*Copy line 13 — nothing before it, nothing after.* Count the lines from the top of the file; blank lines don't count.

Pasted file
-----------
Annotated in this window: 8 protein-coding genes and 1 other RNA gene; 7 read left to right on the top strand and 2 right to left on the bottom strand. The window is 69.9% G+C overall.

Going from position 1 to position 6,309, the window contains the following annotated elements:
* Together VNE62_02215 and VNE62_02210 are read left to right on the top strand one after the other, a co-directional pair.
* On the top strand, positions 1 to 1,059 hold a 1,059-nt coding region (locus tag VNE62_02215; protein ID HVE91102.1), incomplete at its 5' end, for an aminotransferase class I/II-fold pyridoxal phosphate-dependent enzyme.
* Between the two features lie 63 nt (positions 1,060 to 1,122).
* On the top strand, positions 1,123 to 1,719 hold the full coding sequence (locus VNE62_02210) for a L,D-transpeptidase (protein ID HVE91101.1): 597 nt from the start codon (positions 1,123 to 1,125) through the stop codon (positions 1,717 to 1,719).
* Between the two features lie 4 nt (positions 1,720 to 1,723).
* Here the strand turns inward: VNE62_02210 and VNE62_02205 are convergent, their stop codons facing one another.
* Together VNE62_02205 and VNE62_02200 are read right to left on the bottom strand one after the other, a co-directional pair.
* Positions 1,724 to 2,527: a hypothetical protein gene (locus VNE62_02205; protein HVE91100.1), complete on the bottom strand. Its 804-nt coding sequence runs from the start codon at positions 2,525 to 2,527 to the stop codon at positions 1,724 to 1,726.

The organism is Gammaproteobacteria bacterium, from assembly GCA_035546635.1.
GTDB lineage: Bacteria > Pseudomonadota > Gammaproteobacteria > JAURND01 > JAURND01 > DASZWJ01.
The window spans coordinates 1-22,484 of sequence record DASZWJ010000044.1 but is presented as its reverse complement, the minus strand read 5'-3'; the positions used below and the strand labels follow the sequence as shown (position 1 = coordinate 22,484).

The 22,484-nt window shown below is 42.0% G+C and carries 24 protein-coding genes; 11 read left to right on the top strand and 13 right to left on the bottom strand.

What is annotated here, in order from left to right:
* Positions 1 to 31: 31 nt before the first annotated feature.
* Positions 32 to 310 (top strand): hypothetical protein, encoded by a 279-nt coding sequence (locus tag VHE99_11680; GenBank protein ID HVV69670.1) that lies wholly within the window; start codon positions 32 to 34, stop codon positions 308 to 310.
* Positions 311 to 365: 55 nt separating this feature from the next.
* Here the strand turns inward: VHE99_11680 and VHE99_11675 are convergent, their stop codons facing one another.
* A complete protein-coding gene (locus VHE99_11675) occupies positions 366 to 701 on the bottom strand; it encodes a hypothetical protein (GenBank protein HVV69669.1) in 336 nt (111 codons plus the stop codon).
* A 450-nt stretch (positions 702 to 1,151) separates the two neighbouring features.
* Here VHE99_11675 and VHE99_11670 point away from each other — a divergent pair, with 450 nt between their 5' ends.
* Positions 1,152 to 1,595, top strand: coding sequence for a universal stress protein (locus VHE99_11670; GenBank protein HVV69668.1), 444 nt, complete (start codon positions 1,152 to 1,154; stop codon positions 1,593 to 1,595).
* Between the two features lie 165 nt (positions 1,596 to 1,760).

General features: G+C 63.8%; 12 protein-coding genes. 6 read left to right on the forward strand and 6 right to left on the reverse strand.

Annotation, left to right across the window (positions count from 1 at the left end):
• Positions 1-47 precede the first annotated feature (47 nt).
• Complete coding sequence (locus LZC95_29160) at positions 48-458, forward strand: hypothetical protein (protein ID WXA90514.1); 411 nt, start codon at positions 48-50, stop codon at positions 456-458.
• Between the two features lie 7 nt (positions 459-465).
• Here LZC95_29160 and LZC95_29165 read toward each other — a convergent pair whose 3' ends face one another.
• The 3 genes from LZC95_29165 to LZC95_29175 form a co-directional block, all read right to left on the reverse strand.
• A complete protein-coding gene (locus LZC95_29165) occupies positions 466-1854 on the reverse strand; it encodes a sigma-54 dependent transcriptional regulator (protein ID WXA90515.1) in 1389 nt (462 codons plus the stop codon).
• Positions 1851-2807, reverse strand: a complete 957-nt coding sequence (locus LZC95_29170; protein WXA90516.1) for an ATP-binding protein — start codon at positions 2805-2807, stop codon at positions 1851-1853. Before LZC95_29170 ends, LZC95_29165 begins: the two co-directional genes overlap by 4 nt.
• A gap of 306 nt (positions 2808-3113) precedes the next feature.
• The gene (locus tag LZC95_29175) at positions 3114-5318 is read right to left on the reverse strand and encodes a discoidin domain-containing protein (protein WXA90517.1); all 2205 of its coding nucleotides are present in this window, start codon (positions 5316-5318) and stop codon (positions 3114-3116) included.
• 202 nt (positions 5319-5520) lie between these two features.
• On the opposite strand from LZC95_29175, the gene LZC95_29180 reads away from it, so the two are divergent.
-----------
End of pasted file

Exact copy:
The window spans coordinates 1-22,484 of sequence record DASZWJ010000044.1 but is presented as its reverse complement, the minus strand read 5'-3'; the positions used below and the strand labels follow the sequence as shown (position 1 = coordinate 22,484).